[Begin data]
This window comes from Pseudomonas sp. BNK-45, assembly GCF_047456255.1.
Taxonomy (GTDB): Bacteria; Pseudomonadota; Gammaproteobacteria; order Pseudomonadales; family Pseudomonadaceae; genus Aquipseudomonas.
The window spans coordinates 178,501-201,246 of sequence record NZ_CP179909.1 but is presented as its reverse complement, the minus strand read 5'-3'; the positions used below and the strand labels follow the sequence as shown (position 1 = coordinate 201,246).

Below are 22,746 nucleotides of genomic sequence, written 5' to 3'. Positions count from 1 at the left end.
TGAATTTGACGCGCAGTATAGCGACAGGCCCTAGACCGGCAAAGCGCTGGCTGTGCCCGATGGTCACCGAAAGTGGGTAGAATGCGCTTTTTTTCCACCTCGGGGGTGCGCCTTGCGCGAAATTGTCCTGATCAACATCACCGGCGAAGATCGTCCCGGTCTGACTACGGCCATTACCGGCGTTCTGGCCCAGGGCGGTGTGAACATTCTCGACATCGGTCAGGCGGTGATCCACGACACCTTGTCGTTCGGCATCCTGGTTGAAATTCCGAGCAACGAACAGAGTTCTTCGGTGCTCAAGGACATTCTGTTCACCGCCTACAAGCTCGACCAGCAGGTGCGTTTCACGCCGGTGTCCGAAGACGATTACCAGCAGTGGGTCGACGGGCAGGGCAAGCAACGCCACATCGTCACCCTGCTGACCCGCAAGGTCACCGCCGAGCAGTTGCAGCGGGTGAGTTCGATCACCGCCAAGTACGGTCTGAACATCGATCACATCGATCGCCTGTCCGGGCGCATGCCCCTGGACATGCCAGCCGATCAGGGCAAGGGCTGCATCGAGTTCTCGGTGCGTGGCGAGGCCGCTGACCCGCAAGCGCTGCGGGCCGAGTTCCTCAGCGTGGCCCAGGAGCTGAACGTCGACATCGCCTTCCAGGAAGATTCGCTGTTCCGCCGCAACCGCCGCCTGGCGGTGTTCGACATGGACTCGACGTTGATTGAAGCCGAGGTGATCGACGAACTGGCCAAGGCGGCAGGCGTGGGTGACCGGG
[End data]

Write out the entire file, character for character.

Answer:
This window comes from Pseudomonas sp. BNK-45, assembly GCF_047456255.1.
Taxonomy (GTDB): Bacteria; Pseudomonadota; Gammaproteobacteria; order Pseudomonadales; family Pseudomonadaceae; genus Aquipseudomonas.
The window spans coordinates 178,501-201,246 of sequence record NZ_CP179909.1 but is presented as its reverse complement, the minus strand read 5'-3'; the positions used below and the strand labels follow the sequence as shown (position 1 = coordinate 201,246).

Below are 22,746 nucleotides of genomic sequence, written 5' to 3'. Positions count from 1 at the left end.
TGAATTTGACGCGCAGTATAGCGACAGGCCCTAGACCGGCAAAGCGCTGGCTGTGCCCGATGGTCACCGAAAGTGGGTAGAATGCGCTTTTTTTCCACCTCGGGGGTGCGCCTTGCGCGAAATTGTCCTGATCAACATCACCGGCGAAGATCGTCCCGGTCTGACTACGGCCATTACCGGCGTTCTGGCCCAGGGCGGTGTGAACATTCTCGACATCGGTCAGGCGGTGATCCACGACACCTTGTCGTTCGGCATCCTGGTTGAAATTCCGAGCAACGAACAGAGTTCTTCGGTGCTCAAGGACATTCTGTTCACCGCCTACAAGCTCGACCAGCAGGTGCGTTTCACGCCGGTGTCCGAAGACGATTACCAGCAGTGGGTCGACGGGCAGGGCAAGCAACGCCACATCGTCACCCTGCTGACCCGCAAGGTCACCGCCGAGCAGTTGCAGCGGGTGAGTTCGATCACCGCCAAGTACGGTCTGAACATCGATCACATCGATCGCCTGTCCGGGCGCATGCCCCTGGACATGCCAGCCGATCAGGGCAAGGGCTGCATCGAGTTCTCGGTGCGTGGCGAGGCCGCTGACCCGCAAGCGCTGCGGGCCGAGTTCCTCAGCGTGGCCCAGGAGCTGAACGTCGACATCGCCTTCCAGGAAGATTCGCTGTTCCGCCGCAACCGCCGCCTGGCGGTGTTCGACATGGACTCGACGTTGATTGAAGCCGAGGTGATCGACGAACTGGCCAAGGCGGCAGGCGTGGGTGACCGGG